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Strategy Entry 2 – Jigsaw July 30, 2013

Strategy Description –

The strategy I will be focusing on for this entry is the Jigsaw model. This is a type of instructional strategy that follows the cooperative learning approach where each student in a group is responsible for meaningful and essential contributions towards a group goal. Students interact with each other, are accountable for their part of the task, learn and practice appropriate social skills, and reflect as a group on how well they worked with one another. (Del’Olio & Donk, 2007, p. 246)

The Jigsaw strategy requires each student to learn one part of a content area for which their group is responsible. Students are then responsible for teaching their particular part to the rest of the group. In order for the group learning goal to be met, each member must fulfill his/her role effectively. Furthermore, there is little opportunity for members to dominate over others. Another benefit of this strategy is it is flexible in that it can accommodate different learning styles and abilities as well as be used across the content areas.

Research Elements –

  • Lou et al. have found that cooperative grouping strategies are most effective when used once per week. (as cited in Dean et al., 2012, p. 42)
  • Gerlach 1994 and Vygotsky, 1978 have shown that learning can be maximized through well designed, intentional social interaction with others. (as cited in Dean et al., 2012, p. 37)
  • Bandura states in a 2000 study that deeper learning occurs when students talk through material with others. (as cited in Dean et al., 2012, p. 37-38)
  • Slavin (1991) has synthesized 67 studies that investigated the academic benefits of cooperative learning. Sixty-one percent of these studies show greater achievement in cooperative learning environments than in control groups.
  • Most of the research on cooperative learning has been conducted in grades 3 – 9. More research is needed on the upper grades. (Slavin, 1991)
  • Slavin (1991) has found that the benefits of cooperative learning can be found in urban, suburban, and rural schools.
  • Slavin (1991) also finds that the effectiveness of cooperative learning is enhanced when both group goals and individual accountability are present.
  • Jigsaw lessens classroom emphasis on competition. (Dell’Olio & Donk, 2007)
  • Both White and minority students show more positive attitudes towards school when having participated in Jigsaw activities. (Dell’Olio & Donk, 2007)

Dean, C. B., Hubbell, E. R., Pitler, H., Stone, B. (2012). Classroom instruction that works: Research-based strategies for increasing student achievement. Denver, CO: Mid-continent Research for Education and Learning.

Dell’Olio, J. M., Donk, T. (2007). Models of Teaching. Thousand Oaks, CA: Sage

Slavin, R. E. (1991) Synthesis of Research of Cooperative Learning. Educational leadership, 48(5), 71-82.

Implementation Notes –

  1. Preparation for a Jigsaw activity
    1. Consider lesson content:
  • Third Grade Social Studies Power Standard 2: Understands and analyzes the costs and benefits of people’s decisions to move and relocate to meet their needs and wants.
    • Lesson target: Identifies possible choices people must make when a resource is scarce and predicts the consequences of these choices.
    • Essential understandings:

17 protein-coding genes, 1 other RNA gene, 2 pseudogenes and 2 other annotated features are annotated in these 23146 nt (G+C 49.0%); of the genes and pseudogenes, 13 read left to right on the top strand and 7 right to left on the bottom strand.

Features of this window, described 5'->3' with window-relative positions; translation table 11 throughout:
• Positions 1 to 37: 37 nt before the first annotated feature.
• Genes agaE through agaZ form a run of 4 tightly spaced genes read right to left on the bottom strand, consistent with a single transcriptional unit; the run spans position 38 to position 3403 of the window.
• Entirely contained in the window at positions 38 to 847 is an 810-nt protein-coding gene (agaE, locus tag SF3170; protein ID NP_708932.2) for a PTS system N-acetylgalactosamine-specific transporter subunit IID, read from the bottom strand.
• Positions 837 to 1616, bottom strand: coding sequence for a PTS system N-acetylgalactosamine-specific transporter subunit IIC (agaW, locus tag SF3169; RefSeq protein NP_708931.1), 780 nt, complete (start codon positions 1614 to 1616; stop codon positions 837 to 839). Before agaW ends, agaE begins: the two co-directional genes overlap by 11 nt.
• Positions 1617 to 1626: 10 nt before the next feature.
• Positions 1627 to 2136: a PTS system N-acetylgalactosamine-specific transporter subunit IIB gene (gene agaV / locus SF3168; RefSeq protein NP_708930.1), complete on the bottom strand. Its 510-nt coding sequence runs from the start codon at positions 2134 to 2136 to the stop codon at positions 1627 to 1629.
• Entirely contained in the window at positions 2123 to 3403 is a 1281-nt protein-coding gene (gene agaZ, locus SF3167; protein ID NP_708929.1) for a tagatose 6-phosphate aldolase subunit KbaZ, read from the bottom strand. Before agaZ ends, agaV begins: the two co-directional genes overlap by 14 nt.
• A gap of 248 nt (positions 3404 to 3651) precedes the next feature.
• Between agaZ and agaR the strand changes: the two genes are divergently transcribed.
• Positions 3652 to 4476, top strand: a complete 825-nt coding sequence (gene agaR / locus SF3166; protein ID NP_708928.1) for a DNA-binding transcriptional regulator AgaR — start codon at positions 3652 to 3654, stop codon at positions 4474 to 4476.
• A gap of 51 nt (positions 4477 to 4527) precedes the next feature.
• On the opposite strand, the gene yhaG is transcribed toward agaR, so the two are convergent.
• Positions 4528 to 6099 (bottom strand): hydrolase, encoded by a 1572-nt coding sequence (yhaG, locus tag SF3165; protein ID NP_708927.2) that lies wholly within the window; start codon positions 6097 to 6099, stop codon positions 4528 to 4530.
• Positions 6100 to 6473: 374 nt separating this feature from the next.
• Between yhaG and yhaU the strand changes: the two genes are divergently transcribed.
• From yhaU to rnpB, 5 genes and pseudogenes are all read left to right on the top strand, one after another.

• Students understand the impact of scarcity on their personal life and on the households, businesses, governments, and societies in which they are participants.
      • The condition of scarcity requires people to choose among alternatives and bear the consequences.
      • Guiding questions:
        • How do people in different cultures and societies meet their needs and wants?
        • What economic consequences drive people’s decisions?
  1. Consider time forecasting
  • Students have not engaged in Jigsaw activities before but have had some experience in think, pair, share and small group interactions. They have been taught basic social skills such as conflict resolution and group decision making.
  • Plan for 2 – 3 one hour sessions to complete the Jigsaw activity across 2 – 3 days.
  1. Compose groups
  • Since this is the first Jigsaw experience for students the expert groups will be small – approximately 4 students
  • Expert groups will be heterogeneous based on gender, prior knowledge, language skills, and social skills
  • Home groups will be in pairs
  1. Prepare materials
  • Scarcity videos/articles
  1. Water shortage
  2. Gasoline shortage
  3. Food shortage
  • Task sheets
  1. Experts’ task sheet
  2. Home-Group task sheet
  3. Day One
    1. Jigsaw introduction
    2. Expert groups review material, complete task sheets
    3. Teacher addresses questions, facilitates and supports group interactions
    4. Day Two
      1. Review material and task sheets in expert groups
      2. Move to home groups, complete task sheets
      3. Teacher addresses questions, facilitates and supports home group discussions. (At this point, assess if students will be able to complete the Jigsaw experience on this second day. If not, break at this point and complete the activity on day three.)
      4. Whole group debriefing
      5. Small and/or whole group processing. Discuss the Jigsaw process and set goals to improve group work and social skills.
      6. Individual accountability activity

Resources –

Possible expert material:

Jigsaw strategy resources:

Possible task sheet (original artifact):    Expert Group Task Sheet

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